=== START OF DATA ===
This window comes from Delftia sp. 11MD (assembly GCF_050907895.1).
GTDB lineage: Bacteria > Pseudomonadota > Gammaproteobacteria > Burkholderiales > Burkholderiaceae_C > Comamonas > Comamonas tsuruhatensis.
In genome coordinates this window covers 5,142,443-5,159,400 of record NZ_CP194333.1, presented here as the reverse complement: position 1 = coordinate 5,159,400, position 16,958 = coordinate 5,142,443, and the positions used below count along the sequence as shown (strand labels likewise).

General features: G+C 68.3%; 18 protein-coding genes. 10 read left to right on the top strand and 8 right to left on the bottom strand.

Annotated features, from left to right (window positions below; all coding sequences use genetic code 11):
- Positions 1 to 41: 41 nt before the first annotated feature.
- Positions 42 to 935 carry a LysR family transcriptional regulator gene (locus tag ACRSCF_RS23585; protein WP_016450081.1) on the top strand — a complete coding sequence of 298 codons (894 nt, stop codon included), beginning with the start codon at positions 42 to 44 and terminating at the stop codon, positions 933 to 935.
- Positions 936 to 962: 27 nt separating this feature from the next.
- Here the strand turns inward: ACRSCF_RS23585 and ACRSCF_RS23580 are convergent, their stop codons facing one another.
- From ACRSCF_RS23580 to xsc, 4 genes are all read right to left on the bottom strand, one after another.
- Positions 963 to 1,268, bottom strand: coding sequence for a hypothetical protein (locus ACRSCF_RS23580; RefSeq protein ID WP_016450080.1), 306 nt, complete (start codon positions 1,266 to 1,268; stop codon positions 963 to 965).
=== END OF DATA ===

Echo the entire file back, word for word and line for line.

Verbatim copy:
This window comes from Delftia sp. 11MD (assembly GCF_050907895.1).
GTDB lineage: Bacteria > Pseudomonadota > Gammaproteobacteria > Burkholderiales > Burkholderiaceae_C > Comamonas > Comamonas tsuruhatensis.
In genome coordinates this window covers 5,142,443-5,159,400 of record NZ_CP194333.1, presented here as the reverse complement: position 1 = coordinate 5,159,400, position 16,958 = coordinate 5,142,443, and the positions used below count along the sequence as shown (strand labels likewise).

General features: G+C 68.3%; 18 protein-coding genes. 10 read left to right on the top strand and 8 right to left on the bottom strand.

Annotated features, from left to right (window positions below; all coding sequences use genetic code 11):
- Positions 1 to 41: 41 nt before the first annotated feature.
- Positions 42 to 935 carry a LysR family transcriptional regulator gene (locus tag ACRSCF_RS23585; protein WP_016450081.1) on the top strand — a complete coding sequence of 298 codons (894 nt, stop codon included), beginning with the start codon at positions 42 to 44 and terminating at the stop codon, positions 933 to 935.
- Positions 936 to 962: 27 nt separating this feature from the next.
- Here the strand turns inward: ACRSCF_RS23585 and ACRSCF_RS23580 are convergent, their stop codons facing one another.
- From ACRSCF_RS23580 to xsc, 4 genes are all read right to left on the bottom strand, one after another.
- Positions 963 to 1,268, bottom strand: coding sequence for a hypothetical protein (locus ACRSCF_RS23580; RefSeq protein ID WP_016450080.1), 306 nt, complete (start codon positions 1,266 to 1,268; stop codon positions 963 to 965).